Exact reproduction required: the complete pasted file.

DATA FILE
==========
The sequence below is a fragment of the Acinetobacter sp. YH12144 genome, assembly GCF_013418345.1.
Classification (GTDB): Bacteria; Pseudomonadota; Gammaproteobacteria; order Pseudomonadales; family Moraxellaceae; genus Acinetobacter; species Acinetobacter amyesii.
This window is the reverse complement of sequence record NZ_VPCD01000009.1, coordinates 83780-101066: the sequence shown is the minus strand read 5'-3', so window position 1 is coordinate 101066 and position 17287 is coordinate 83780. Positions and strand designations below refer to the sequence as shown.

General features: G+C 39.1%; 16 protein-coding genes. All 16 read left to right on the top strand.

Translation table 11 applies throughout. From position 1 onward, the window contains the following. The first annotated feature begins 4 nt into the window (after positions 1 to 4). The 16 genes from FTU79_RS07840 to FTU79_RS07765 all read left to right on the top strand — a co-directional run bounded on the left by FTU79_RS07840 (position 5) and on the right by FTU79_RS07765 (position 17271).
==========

The sequence below is a fragment of the Acinetobacter sp. YH12144 genome, assembly GCF_013418345.1.
Classification (GTDB): Bacteria; Pseudomonadota; Gammaproteobacteria; order Pseudomonadales; family Moraxellaceae; genus Acinetobacter; species Acinetobacter amyesii.
This window is the reverse complement of sequence record NZ_VPCD01000009.1, coordinates 83780-101066: the sequence shown is the minus strand read 5'-3', so window position 1 is coordinate 101066 and position 17287 is coordinate 83780. Positions and strand designations below refer to the sequence as shown.

General features: G+C 39.1%; 16 protein-coding genes. All 16 read left to right on the top strand.

Translation table 11 applies throughout. From position 1 onward, the window contains the following. The first annotated feature begins 4 nt into the window (after positions 1 to 4). The 16 genes from FTU79_RS07840 to FTU79_RS07765 all read left to right on the top strand — a co-directional run bounded on the left by FTU79_RS07840 (position 5) and on the right by FTU79_RS07765 (position 17271).